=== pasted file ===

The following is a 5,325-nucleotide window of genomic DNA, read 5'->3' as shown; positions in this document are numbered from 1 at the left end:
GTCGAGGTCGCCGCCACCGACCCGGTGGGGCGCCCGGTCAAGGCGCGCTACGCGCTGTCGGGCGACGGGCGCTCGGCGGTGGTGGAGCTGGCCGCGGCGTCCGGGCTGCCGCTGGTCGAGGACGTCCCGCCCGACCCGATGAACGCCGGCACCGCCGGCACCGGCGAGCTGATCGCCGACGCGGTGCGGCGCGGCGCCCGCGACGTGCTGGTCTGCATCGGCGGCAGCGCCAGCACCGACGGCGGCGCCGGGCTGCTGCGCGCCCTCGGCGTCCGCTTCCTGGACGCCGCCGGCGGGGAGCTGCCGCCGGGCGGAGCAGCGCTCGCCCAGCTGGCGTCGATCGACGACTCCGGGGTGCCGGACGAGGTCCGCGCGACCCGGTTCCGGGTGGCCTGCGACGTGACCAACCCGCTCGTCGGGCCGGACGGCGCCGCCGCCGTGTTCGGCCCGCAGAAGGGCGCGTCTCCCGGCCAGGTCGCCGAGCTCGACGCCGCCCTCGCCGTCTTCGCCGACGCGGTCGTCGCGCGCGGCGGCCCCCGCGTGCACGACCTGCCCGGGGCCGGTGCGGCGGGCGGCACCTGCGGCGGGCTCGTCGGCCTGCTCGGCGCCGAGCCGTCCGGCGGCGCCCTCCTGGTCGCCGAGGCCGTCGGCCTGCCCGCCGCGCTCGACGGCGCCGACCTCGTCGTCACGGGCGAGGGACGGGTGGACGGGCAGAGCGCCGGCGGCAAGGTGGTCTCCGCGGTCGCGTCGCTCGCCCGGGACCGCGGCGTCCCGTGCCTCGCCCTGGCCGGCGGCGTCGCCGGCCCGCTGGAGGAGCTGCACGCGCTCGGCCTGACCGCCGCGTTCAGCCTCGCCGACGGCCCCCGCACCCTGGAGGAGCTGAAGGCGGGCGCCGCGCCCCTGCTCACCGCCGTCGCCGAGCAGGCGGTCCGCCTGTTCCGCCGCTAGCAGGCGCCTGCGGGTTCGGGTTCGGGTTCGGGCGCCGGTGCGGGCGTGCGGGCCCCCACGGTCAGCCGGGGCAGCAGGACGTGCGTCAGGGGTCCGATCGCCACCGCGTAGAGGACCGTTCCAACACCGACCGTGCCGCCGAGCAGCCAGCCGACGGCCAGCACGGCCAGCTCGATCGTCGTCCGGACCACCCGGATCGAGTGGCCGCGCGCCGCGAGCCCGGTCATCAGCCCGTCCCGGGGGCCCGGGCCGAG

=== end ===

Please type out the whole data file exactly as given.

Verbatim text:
The following is a 5,325-nucleotide window of genomic DNA, read 5'->3' as shown; positions in this document are numbered from 1 at the left end:
GTCGAGGTCGCCGCCACCGACCCGGTGGGGCGCCCGGTCAAGGCGCGCTACGCGCTGTCGGGCGACGGGCGCTCGGCGGTGGTGGAGCTGGCCGCGGCGTCCGGGCTGCCGCTGGTCGAGGACGTCCCGCCCGACCCGATGAACGCCGGCACCGCCGGCACCGGCGAGCTGATCGCCGACGCGGTGCGGCGCGGCGCCCGCGACGTGCTGGTCTGCATCGGCGGCAGCGCCAGCACCGACGGCGGCGCCGGGCTGCTGCGCGCCCTCGGCGTCCGCTTCCTGGACGCCGCCGGCGGGGAGCTGCCGCCGGGCGGAGCAGCGCTCGCCCAGCTGGCGTCGATCGACGACTCCGGGGTGCCGGACGAGGTCCGCGCGACCCGGTTCCGGGTGGCCTGCGACGTGACCAACCCGCTCGTCGGGCCGGACGGCGCCGCCGCCGTGTTCGGCCCGCAGAAGGGCGCGTCTCCCGGCCAGGTCGCCGAGCTCGACGCCGCCCTCGCCGTCTTCGCCGACGCGGTCGTCGCGCGCGGCGGCCCCCGCGTGCACGACCTGCCCGGGGCCGGTGCGGCGGGCGGCACCTGCGGCGGGCTCGTCGGCCTGCTCGGCGCCGAGCCGTCCGGCGGCGCCCTCCTGGTCGCCGAGGCCGTCGGCCTGCCCGCCGCGCTCGACGGCGCCGACCTCGTCGTCACGGGCGAGGGACGGGTGGACGGGCAGAGCGCCGGCGGCAAGGTGGTCTCCGCGGTCGCGTCGCTCGCCCGGGACCGCGGCGTCCCGTGCCTCGCCCTGGCCGGCGGCGTCGCCGGCCCGCTGGAGGAGCTGCACGCGCTCGGCCTGACCGCCGCGTTCAGCCTCGCCGACGGCCCCCGCACCCTGGAGGAGCTGAAGGCGGGCGCCGCGCCCCTGCTCACCGCCGTCGCCGAGCAGGCGGTCCGCCTGTTCCGCCGCTAGCAGGCGCCTGCGGGTTCGGGTTCGGGTTCGGGCGCCGGTGCGGGCGTGCGGGCCCCCACGGTCAGCCGGGGCAGCAGGACGTGCGTCAGGGGTCCGATCGCCACCGCGTAGAGGACCGTTCCAACACCGACCGTGCCGCCGAGCAGCCAGCCGACGGCCAGCACGGCCAGCTCGATCGTCGTCCGGACCACCCGGATCGAGTGGCCGCGCGCCGCGAGCCCGGTCATCAGCCCGTCCCGGGGGCCCGGGCCGAG